If you accept my theory of planetary formation, the answer is, life there is highly unlikely. In this theory, certain types of planet form at specific temperatures in the accretion disk. The temperature depends on the power generated at a point, which in turn depends on the gravitational potential and the rate of the starwards component of matter flowing through the point. The first, from Newton, is proportional to stellar mass, the second, from observation, is very roughly proportional to stellar mass squared. Accordingly, the radial distance for equal temperatures will vary between accretion disks proportional to stellar mass cubed. Now, this is an extremely rough approximation, not the least because we have left heat radiation out of the calculation and assumed it to be proportionally the same for all disks. However, heat is radiated by dust, which depends on metallicity (which, to astronomers, means elements heavier than helium) and this is an extremely low metallicity star. If we assume my approximate relationship, then the Jupiter equivalent should be at 0.12 A.U. and the Saturn at 0.20 A.U., both plus or minus quite a lot.
Notwithstanding the inherent errors, I am reasonably confident we do not have rocky planets there, because while my estimates have a large potential error, there is a huge difference between the melting point of ice and the melting point of iron (needed to get iron lumps as in meteorites). Further, the error is reasonably consistent, being out by a factor of 1.4 for the Jupiter equivalent, and 1.55 for the Saturn equivalent, if those are what they are. That is reasonable for less heat loss due to lower metallicity. In my theory of planetary formation, these two planets would be interpreted as the cores of the Jupiter equivalent (formed like a snowball by ice sticking together near its melting point following collisions) and a Saturn equivalent (formed by melt fusion of methanol/ammonia/water near that eutectic temperature, the energy of the collision providing the heat, the melt then fusing the ice.) The reason they would not develop to full gas giants would be simply a lack of material to grow that big. Of course such dust as was available would also be incorporated, and the resultant planets would be like a giant Ganymede and a giant Titan. Thus I would expect (b) to have little atmosphere but maybe be a waterworld on the face tidally locked to the star, and (c) to have a nitrogen atmosphere, and maybe methane. Why maybe? Because methane is photochemically degraded, and presumably has to be regenerated on Titan. On Kapteyn c, with 11 billion years photochemistry, the methane may not have lasted. There would be no life on (b), nor for that matter in any Europa under-ice ocean, because of a general deficiency of nitrogen, and also a probable difficulty in forming phosphate esters.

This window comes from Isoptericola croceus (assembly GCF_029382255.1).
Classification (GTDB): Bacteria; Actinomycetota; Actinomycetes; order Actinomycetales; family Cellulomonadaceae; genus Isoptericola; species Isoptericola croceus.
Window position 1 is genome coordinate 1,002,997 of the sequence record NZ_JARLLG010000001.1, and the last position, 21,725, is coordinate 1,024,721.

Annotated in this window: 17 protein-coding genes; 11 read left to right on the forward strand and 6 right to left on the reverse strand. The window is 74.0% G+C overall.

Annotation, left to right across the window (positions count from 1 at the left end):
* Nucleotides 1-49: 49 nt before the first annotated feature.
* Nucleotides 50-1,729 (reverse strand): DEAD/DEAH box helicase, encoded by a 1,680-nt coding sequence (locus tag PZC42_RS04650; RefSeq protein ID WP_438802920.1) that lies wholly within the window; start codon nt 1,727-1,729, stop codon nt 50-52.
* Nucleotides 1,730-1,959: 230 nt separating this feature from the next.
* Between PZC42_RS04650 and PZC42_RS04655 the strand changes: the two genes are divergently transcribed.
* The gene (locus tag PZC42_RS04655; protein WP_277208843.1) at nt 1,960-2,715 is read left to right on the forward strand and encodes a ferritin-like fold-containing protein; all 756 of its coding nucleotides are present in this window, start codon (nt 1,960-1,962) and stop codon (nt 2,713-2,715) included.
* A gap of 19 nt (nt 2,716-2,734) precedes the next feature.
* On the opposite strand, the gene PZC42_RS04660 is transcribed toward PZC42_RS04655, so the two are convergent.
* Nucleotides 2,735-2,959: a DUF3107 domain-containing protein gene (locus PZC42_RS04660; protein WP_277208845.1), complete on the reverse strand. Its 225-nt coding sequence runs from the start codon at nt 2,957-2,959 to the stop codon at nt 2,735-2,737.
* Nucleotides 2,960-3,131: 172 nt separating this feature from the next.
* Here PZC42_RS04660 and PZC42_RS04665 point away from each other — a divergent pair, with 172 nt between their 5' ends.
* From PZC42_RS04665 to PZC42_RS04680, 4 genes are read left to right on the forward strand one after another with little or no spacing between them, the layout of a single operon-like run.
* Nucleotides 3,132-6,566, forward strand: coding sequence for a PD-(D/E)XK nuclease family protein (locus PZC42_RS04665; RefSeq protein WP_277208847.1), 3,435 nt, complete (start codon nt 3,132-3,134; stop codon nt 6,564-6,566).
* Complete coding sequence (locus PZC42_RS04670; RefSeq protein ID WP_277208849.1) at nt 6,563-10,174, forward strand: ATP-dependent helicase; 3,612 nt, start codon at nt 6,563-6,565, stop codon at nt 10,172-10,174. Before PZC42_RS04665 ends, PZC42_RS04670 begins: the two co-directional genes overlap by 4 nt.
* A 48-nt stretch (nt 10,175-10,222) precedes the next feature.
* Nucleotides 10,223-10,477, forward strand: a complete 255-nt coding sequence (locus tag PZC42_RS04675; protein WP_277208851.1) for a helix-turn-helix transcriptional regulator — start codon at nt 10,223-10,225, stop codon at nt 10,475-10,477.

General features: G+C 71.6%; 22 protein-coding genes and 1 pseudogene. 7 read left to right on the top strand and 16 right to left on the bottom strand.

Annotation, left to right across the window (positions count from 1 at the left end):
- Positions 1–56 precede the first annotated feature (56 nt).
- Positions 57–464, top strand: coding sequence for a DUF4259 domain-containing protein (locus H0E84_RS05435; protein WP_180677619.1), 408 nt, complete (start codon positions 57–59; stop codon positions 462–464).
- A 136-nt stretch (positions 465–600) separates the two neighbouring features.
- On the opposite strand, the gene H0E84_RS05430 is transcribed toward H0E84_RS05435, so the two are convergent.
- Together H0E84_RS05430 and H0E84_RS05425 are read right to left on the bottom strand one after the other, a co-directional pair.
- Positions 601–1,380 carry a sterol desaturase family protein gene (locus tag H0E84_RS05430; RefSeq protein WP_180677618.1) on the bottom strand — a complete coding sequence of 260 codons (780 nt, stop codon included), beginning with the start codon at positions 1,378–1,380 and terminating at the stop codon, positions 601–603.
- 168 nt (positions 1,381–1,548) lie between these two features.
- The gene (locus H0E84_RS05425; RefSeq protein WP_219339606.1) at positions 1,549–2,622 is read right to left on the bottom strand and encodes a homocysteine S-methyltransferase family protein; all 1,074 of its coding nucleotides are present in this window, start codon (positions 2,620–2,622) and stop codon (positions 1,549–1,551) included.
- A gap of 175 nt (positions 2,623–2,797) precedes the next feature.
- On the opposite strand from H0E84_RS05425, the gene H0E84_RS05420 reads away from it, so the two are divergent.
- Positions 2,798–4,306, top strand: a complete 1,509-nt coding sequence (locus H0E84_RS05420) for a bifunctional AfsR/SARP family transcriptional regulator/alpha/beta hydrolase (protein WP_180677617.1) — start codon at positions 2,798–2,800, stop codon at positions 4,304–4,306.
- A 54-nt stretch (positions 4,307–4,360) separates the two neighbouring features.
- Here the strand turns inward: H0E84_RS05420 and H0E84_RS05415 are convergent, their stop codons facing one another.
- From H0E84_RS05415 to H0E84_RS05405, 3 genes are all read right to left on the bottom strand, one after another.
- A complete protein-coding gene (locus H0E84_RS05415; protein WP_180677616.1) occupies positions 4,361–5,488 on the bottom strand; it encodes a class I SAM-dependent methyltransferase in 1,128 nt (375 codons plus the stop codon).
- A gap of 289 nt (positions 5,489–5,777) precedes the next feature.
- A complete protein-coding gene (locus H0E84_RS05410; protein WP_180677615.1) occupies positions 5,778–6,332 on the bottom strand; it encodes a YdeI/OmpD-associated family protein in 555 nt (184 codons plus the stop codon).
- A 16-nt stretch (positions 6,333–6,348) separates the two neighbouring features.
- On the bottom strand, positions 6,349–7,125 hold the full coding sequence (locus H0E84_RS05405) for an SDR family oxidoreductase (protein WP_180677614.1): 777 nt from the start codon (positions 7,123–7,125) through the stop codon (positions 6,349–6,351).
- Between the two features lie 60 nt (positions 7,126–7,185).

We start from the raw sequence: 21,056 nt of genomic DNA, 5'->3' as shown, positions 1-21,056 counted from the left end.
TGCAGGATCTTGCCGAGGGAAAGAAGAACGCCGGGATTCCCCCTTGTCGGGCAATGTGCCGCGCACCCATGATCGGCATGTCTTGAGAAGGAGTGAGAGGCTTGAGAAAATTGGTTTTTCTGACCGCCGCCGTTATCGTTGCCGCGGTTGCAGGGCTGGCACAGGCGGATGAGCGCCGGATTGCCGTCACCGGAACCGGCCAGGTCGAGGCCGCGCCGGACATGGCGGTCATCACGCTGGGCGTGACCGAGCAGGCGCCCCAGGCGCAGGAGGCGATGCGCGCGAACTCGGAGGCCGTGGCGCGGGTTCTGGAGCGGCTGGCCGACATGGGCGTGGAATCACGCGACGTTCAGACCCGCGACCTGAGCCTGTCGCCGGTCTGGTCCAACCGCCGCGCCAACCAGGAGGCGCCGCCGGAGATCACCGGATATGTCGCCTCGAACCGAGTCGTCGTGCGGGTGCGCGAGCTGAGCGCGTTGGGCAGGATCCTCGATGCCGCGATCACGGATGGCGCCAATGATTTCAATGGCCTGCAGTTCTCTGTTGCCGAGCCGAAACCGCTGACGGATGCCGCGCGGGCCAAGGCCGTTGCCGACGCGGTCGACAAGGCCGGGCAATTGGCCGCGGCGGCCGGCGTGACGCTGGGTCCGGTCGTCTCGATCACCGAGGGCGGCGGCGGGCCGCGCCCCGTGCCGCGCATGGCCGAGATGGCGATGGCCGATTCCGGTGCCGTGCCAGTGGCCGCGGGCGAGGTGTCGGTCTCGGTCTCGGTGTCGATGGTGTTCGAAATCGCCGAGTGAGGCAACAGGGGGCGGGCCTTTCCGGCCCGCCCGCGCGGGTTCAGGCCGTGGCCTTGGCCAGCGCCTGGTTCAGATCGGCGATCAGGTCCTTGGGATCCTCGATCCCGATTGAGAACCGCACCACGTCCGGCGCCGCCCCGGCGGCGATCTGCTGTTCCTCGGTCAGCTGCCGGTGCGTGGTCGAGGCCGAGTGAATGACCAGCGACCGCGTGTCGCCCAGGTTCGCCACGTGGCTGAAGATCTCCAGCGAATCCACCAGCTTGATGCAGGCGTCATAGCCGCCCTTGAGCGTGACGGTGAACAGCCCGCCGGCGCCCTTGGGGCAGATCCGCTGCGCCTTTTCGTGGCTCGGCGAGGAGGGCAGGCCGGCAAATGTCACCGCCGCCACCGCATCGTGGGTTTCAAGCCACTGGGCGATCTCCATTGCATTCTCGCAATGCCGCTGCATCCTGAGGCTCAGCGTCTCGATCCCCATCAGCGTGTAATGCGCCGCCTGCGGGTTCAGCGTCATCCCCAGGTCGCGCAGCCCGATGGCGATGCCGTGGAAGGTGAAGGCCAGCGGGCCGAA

So, that is my prediction. Unfortunately, I guess I shall never know whether it is right.
Finally, a small commercial break! Four of my fictional ebooks are on special at Amazon from the solstice for a few days, including the one that was actually the cause of my developing my alternative theory of planetary formation. The fiction required an unusual discovery on Mars, I invented one, and an editor had the cheek to say it was unbelievable. Now editors in publishing houses have a right to criticize grammar, but not science, so I ended up determined to do something about this. Details of the special are at
Posted by Ian Miller on Jun 16, 2014 12:55 AM BST